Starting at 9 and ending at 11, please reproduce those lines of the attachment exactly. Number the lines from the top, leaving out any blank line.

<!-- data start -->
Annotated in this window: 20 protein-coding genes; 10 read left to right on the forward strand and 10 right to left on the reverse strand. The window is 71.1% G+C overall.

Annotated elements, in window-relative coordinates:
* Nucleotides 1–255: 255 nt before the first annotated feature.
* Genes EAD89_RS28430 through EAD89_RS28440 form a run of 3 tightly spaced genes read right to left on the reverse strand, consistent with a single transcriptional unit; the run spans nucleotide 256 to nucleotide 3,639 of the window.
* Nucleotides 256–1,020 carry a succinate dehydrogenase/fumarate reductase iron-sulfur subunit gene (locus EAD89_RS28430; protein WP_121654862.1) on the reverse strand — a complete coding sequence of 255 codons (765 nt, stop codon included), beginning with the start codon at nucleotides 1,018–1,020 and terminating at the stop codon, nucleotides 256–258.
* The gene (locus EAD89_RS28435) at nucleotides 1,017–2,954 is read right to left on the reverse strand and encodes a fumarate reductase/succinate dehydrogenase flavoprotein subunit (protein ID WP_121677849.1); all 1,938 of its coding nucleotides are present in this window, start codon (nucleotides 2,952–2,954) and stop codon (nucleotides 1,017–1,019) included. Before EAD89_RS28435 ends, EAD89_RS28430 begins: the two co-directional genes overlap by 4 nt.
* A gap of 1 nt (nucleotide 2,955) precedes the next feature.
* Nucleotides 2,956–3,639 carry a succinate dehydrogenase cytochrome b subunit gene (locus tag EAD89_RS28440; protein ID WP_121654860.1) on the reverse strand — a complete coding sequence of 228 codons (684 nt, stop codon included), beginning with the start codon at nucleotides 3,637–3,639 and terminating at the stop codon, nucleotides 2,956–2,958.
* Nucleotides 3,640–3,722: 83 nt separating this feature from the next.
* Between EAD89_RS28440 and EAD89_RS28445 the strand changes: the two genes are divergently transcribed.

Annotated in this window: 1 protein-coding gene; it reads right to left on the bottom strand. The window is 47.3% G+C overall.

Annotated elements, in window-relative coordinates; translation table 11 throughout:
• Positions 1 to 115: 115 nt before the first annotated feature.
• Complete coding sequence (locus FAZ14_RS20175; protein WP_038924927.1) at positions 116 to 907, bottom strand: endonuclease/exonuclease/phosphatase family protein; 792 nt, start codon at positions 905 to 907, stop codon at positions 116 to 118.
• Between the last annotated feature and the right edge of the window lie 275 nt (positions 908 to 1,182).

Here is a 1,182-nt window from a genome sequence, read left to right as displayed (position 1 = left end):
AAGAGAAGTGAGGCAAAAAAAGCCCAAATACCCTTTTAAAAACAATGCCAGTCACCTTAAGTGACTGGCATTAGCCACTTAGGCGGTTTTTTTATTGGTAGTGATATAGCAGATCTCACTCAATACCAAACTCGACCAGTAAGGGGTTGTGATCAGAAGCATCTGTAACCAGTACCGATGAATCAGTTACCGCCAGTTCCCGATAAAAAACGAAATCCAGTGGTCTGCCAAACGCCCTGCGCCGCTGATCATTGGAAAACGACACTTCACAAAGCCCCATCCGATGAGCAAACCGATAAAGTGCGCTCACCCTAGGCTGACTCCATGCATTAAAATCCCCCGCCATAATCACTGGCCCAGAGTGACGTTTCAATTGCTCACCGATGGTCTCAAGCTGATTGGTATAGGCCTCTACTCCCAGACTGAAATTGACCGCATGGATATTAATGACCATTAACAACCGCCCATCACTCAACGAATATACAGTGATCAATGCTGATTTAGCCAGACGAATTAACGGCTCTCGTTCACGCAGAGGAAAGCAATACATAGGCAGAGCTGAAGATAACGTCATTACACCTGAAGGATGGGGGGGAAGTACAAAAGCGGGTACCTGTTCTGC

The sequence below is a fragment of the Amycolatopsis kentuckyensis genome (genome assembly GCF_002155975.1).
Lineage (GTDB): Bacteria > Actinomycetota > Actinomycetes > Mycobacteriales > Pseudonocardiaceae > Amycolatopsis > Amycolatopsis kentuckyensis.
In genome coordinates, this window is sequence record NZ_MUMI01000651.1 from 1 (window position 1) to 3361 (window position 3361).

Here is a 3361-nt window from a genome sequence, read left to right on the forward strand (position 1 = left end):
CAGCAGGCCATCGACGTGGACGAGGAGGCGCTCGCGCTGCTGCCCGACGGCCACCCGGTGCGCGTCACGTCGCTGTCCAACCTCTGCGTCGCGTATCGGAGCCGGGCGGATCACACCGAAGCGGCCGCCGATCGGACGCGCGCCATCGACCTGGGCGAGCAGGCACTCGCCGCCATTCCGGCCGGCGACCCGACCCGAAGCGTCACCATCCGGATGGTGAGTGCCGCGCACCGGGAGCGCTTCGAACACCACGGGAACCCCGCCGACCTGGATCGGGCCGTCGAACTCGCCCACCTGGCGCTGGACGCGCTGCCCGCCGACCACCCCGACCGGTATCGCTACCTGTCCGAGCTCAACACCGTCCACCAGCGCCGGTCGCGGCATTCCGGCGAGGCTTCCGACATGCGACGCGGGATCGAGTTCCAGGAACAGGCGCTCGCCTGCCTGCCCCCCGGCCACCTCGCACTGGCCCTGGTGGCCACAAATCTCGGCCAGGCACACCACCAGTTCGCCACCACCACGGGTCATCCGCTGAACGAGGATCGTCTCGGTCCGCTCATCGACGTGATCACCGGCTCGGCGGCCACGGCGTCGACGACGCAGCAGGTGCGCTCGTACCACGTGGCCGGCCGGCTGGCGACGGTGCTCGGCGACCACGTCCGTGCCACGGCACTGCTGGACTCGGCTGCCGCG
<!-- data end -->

* Nucleotides 3,640–3,722: 83 nt separating this feature from the next.
* Between EAD89_RS28440 and EAD89_RS28445 the strand changes: the two genes are divergently transcribed.

Annotated in this window: 1 protein-coding gene; it reads right to left on the bottom strand. The window is 47.3% G+C overall.